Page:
Anyway, since that all happened, that song has still been important to me because its core theme is empathy. Trying to be friends with someone you once dated also doesn’t happen overnight, if at all. But if there’s any decency in the both of ya, you know that empathy and patience are crucial to rebuilding.

On that note, the other song of hers that has hit me in the heart is Light On. In the past, when I stopped liking a guy for whatever reason, I would let my anger and disappointment get the better of me so I could channel it into building myself up. “Oh, I’ll show them!! I’m gonna be better for myself and not them!!” I would think to myself. It was good for me to channel that energy into being better, but I’d totally disassociate myself from that guy as if he ever existed. It was unkind and it felt kinda out of character for me.

Now, friendships are a two-way street, I know that. And truthfully, I don’t know if we’ll actually end up being friends. But my thought and approach comes from this song.

“Oh, if you keep reaching out, then I’ll keep coming back. And if you’re gone for good, then I’m okay with that. If you leave the light on, then I’ll leave the light on…”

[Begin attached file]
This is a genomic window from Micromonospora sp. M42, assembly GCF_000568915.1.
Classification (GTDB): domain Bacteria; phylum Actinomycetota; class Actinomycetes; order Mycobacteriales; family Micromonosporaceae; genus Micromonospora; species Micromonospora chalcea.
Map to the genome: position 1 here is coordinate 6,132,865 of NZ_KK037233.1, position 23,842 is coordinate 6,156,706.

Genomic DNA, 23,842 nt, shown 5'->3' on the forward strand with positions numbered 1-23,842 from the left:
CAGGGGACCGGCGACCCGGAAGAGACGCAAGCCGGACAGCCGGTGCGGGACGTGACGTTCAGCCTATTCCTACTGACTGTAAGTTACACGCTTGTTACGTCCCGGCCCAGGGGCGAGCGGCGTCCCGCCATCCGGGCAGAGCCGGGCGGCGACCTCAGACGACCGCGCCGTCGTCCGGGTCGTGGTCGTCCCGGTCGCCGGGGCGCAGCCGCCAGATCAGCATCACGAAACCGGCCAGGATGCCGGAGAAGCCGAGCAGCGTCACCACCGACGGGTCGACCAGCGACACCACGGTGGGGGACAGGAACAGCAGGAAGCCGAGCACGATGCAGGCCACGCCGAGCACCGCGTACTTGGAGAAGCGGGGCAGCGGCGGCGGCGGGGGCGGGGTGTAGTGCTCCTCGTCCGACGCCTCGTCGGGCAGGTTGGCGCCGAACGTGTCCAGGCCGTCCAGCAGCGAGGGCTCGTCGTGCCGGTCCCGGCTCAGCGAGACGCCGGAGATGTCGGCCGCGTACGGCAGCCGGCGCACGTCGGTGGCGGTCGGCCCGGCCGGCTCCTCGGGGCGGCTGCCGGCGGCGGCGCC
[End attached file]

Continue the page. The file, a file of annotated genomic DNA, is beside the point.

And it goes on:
-Light On, Maggie Rogers

In this life, we can’t really hold on to much. Not to be nihilistic, but everything fades over time. Sparks of romance, good seasons, friends, even family unfortunately. I don’t lose hope because I know what doesn’t. More on that in another blog post though.

Another song I want to highlight right now is “Burning.” This song has hit me because although it’s a love song, it focuses on the joy of life. I’m in a time of my life where I want to dance as much as I can, share joy with people as much as I can, and just celebrate life. This song feels like a theme song to all of that.

Anyways, Maggie Rogers not only paints beautiful pictures through her use of imagery (i.e. “let me be the light upon the lake”) but her voice just yearns to dive into your soul. And you gotta let it.

She’s only released one full album, but as I’ve hinted earlier in this post, you want to keep an eye on her. She’s definitely on to something.

Maggie is nominated for a Grammy for Best New Artist and alongside a stellar class. I made a playlist of her shining moments so you don’t ask who she is alongside Lizzo, Lil Nas X, Rosalía, and Billie Eilish. When listening to this playlist, I recommend buying and lighting some candles, calling a chill night in, and allowing yourself to soak in her music.

IF YOU LIKE:
Joni Mitchell
Taylor Swift
Ingrid Michaelson
Sara Bareilles
Florence + the Machine
HAIM
Colbie Caillat

Leave a Reply

Fill in your details below or click an icon to log in:

WordPress.com Logo

You are commenting using your WordPress.com account. Log Out /  Change )

Google photo

You are commenting using your Google account. Log Out /  Change )

Twitter picture

You are commenting using your Twitter account. Log Out /  Change )

Facebook photo

You are commenting using your Facebook account. Log Out /  Change )

Connecting to %s